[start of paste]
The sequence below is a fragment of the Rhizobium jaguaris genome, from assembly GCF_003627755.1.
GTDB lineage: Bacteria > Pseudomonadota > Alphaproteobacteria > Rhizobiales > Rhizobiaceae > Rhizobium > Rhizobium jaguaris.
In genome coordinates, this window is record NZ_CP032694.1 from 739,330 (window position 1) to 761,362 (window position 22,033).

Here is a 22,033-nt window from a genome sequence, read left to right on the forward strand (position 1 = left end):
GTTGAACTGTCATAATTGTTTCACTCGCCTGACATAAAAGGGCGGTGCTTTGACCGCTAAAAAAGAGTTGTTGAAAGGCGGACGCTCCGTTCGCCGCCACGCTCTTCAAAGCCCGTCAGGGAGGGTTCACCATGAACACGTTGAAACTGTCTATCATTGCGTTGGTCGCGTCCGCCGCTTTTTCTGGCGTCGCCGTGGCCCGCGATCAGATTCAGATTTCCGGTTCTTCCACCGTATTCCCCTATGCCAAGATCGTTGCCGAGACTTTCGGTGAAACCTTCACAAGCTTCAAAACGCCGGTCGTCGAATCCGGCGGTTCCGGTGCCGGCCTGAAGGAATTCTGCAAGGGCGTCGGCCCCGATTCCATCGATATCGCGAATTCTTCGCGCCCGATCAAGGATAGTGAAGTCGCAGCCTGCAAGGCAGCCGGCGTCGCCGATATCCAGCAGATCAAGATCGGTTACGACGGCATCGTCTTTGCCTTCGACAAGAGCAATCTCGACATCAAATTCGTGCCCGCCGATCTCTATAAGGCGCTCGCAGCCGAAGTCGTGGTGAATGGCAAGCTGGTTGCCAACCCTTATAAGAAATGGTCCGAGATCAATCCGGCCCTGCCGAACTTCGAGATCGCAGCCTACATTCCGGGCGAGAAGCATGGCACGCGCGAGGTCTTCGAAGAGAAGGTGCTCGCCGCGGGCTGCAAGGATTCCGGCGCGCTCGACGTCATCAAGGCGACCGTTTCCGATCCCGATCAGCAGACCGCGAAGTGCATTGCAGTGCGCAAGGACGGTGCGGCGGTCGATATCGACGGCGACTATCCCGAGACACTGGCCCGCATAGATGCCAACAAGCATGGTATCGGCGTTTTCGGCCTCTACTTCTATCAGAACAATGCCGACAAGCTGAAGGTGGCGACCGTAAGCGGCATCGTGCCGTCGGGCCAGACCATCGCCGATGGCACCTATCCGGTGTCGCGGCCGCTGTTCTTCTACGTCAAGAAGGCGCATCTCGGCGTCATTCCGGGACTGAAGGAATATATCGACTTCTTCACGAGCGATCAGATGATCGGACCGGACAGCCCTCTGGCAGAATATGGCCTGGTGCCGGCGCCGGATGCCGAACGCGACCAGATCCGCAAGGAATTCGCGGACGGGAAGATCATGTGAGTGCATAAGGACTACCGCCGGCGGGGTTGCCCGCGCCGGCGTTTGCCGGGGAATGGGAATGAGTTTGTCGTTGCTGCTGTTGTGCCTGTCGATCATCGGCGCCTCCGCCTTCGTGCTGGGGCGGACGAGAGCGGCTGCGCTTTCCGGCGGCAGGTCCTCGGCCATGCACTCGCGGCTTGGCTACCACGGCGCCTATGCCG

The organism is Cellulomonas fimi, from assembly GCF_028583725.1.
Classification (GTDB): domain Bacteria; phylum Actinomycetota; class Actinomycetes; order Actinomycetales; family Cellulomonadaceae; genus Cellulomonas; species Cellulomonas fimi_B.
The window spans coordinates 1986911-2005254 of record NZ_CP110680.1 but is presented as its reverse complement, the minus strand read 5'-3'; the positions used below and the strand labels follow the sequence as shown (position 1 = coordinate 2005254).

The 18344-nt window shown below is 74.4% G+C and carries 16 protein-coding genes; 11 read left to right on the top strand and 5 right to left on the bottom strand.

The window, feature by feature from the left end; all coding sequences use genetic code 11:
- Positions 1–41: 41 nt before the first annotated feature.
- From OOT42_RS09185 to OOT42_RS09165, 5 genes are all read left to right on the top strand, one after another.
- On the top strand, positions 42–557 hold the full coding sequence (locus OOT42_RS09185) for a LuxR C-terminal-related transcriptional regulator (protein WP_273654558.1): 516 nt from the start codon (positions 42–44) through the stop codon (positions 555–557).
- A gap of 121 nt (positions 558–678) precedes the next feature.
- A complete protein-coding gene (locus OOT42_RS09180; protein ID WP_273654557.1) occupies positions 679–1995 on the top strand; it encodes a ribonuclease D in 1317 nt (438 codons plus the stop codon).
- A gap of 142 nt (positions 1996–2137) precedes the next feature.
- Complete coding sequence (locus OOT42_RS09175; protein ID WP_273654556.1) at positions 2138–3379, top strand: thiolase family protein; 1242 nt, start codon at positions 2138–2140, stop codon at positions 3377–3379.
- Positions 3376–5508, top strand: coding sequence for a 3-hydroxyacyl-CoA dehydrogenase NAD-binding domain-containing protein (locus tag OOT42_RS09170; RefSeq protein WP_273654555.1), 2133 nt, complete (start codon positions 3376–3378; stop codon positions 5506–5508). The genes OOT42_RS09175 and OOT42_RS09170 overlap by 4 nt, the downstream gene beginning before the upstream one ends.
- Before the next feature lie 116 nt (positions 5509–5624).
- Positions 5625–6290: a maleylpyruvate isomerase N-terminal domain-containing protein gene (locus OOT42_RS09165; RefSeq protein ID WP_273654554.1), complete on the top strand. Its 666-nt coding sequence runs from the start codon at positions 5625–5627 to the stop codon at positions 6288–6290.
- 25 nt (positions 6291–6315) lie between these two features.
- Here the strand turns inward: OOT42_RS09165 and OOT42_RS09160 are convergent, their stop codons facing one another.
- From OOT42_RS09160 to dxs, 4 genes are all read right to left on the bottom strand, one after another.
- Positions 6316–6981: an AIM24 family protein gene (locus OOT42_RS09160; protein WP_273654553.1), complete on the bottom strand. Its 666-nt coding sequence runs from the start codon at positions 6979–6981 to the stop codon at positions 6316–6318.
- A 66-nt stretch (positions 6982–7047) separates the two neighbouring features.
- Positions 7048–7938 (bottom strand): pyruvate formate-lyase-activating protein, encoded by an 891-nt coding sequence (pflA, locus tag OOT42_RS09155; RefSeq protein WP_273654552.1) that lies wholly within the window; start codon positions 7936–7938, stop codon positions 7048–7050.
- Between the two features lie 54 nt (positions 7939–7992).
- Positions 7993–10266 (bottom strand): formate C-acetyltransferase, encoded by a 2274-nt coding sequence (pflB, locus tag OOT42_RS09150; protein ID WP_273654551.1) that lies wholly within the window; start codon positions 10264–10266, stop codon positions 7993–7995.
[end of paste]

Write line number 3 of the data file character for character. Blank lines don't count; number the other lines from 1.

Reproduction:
In genome coordinates, this window is record NZ_CP032694.1 from 739,330 (window position 1) to 761,362 (window position 22,033).